• In May 2010, a user named laszlo bought the first pizza with Bitcoin for 10,000 BTC, perhaps making this the world’s first million dollar pizza.image
  • As ridiculous as these Bitcoin transactions seem, in January 2011, one-hundered trillion dollar ($100,000,000,000,000) Zimbabwe notes traded at a rate of 4 BTC per note.
  • In March 2012, 50,000 BTC were stolen after a security breach at web host Linode, a $5,000,000 heist at today’s exchange rates.

With stories like these it’s anyone’s guess in which direction Bitcoin is headed. Will it be the first successful digital currency, or is it headed the way of the way of the Dutch Tulip Bubble of 1637?


8 May 2013
Exploiting The Decoy Effect on Pricing Pages

I came across a great Wikipedia article the other day, a List of Cognitive Biases. It really got me thinking about ways to exploit these biases, especially in ways that can easily be implemented by web based startups to increase conversions, drive revenue, etc. This is my first post in what I hope to be a series on cognitive biases and their applications in the startup realm.

In this post I’m focusing on The Decoy Effect. The definition Wikipedia provides for the effect is:

the phenomenon whereby consumers will tend to have a specific change in preference between two options when also presented with a third option that is asymmetrically dominated

What this means without all the game theory speak is that when a user is presented with two legitimate options, and a third option is presented that is obviously a worse deal than either of the other two options, users tend to change their preference between which of the legitimate options they select. That is, if the third option offers similar utility as the more expensive legitimate option, but is far more expensive relative to perceived value, users will see the more expensive legitimate option as a deal and will gravitate towards that option. This third option is called the decoy.

Classic Example

The classic example of the decoy effect goes like this. A test was run on two groups with different pricing options for subscriptions to the Economist. The difference between the groups was that group B was given a decoy option for a Print Only Subscription, that cost the same as the Internet and Print Subscription. This made the Internet and Print Subscription seem like the better deal, and drove users who would have selected the Internet Only Subscription towards the more expensive option.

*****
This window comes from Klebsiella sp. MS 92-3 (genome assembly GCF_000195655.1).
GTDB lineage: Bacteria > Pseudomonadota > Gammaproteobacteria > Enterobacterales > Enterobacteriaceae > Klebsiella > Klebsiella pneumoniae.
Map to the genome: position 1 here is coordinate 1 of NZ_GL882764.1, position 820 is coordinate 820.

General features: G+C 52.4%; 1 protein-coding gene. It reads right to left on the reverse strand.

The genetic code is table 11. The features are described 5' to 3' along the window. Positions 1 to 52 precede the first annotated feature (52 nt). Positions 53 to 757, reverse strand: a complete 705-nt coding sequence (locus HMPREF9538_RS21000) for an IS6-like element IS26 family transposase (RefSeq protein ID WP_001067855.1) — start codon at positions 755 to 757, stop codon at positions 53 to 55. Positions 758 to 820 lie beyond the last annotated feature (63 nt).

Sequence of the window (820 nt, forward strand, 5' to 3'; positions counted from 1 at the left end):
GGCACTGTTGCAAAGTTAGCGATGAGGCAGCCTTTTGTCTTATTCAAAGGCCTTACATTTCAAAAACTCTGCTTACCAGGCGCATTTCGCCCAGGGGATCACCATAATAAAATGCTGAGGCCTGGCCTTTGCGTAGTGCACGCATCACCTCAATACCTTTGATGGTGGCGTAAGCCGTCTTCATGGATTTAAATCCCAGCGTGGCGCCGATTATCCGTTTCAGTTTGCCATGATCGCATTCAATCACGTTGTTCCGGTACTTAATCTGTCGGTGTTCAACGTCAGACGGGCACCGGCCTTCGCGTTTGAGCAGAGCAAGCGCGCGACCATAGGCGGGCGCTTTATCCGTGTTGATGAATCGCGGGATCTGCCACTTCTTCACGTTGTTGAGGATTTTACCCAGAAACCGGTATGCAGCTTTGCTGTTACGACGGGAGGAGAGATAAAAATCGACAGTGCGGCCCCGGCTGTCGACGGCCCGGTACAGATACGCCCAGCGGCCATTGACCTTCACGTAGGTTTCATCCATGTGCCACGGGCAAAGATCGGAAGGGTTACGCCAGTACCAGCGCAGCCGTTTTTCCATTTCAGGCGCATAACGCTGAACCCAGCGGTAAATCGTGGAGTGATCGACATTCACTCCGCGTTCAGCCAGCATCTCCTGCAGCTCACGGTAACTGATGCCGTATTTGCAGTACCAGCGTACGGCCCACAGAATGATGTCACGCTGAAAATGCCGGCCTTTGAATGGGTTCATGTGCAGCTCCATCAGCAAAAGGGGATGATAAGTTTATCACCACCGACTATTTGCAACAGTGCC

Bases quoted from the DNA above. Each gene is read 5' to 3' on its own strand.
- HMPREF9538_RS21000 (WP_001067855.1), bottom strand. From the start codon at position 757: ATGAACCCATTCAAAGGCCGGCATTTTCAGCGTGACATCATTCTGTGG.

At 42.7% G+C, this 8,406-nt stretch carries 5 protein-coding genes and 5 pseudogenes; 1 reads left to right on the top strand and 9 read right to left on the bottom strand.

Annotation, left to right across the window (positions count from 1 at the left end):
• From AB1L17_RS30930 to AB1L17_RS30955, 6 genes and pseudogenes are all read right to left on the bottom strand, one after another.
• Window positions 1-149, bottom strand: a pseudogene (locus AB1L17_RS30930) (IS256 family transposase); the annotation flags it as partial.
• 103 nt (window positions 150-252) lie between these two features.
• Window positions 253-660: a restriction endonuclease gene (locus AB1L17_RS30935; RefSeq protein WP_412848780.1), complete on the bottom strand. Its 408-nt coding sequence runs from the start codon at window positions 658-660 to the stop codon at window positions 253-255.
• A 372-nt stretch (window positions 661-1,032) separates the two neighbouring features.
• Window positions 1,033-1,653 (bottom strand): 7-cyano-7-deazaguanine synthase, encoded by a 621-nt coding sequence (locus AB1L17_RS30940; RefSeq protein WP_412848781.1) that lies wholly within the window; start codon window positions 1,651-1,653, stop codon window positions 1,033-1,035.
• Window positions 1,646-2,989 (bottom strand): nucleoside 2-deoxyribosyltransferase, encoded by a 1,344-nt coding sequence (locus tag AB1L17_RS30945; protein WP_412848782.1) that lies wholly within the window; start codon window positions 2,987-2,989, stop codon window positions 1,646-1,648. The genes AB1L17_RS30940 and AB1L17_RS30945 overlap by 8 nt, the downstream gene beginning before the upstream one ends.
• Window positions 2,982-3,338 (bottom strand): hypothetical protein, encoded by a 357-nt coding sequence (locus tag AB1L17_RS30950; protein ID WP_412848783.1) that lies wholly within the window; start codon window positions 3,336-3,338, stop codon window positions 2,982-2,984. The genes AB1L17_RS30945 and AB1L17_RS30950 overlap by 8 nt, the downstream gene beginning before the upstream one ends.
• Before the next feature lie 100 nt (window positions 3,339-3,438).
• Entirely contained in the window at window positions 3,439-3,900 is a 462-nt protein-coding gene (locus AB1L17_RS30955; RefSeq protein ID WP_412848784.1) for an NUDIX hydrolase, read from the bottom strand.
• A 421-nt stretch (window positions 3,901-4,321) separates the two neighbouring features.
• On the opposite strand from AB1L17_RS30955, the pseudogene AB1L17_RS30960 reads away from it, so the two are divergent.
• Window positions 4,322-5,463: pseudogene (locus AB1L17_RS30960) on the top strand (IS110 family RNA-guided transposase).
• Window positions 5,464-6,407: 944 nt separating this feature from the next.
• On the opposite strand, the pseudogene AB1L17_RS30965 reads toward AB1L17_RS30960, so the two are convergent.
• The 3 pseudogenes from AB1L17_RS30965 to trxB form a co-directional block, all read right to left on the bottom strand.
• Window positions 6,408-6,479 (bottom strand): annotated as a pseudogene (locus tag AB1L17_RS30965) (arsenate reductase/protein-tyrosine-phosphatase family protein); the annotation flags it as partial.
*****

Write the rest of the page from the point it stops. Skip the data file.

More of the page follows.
Offer A:

  • $59 – Internet Only Subscription (68 chose)
  • $125 – Internet and Print Subscription (32 chose)

Predicted revenue – $8,012

Offer B:

  • $59 – Internet Only Subscription (16 chose)
  • $125 – Print Only Subscription (0 chose)
  • $125 – Internet and Print Subscription (84 chose)

Predicted revenue – $11,444

Example in the Wild

Loucas Papantoniou over at Usabilla tried The Decoy Effect on his pricing page by increasing the price of his Small plan to provide a decoy for the standard pricing plan.


In control case, 47% of users chose the Standard plan.

When the price of the Small plan was increased to act as a decoy for the Standard plan, Standard plans subscription increased to 58%. This is not the ideal test case for The Decoy Effect, as one of the previously legitimate options is replaced with the decoy.


The Decoy Effect is certainly not a silver bullet that will magically drive all your users to your most expensive plan. These studies do not take into account the the number of people who decide not to purchase when the decoy model is added. What it does show you is that you should A / B test your pricing page extensively to find the pricing model that best suits your company. You wont know what works until you try it.


5 May 2013

I’ve been using my Chromebook Pixel for 2 months now and I only have one word to describe it. Beautiful. Coming from a Macbook Pro, an amazing piece of hardware, this is the most solid build quality on a laptop that I have ever used. The keyboard is just right, the screen is stunning, and the trackpad is smoother than silk.

There are two things the Pixel is missing:

  1. A text editor that allows you to edit local files.
  2. A photo editor that is on par with Photoshop.

As a developer, a fully featured text editor is crucial. There are cloud based IDEs like Cloud9, but there is just something missing when you can only edit remote files. Currently I’ve been running Ubuntu along side Chrome OS using crouton to do all of my local development. This has also enabled me to take advantage of Linux’s other features - most of which I can live without. With Chrome packaged apps coming out soon, I’m working on building a text editor that works offline and allows you to edit files both locally and remotely.

The Photoshop replacement is tougher nut to crack. There are web based alternatives like Pixlr, but when you’re used to Photoshop it’s hard to move to another editor. It’s like when you’re forced to use Gimp: it does a lot of the same things, but it just doesn’t feel right. When I finish my text editor, building a photo editing suite is next.

When I get my text and photo editors, Chrome OS becomes the only operating system I need. I can kiss my Macbook Pro and Toshiba Lifebook goodbye and live in the future, full time.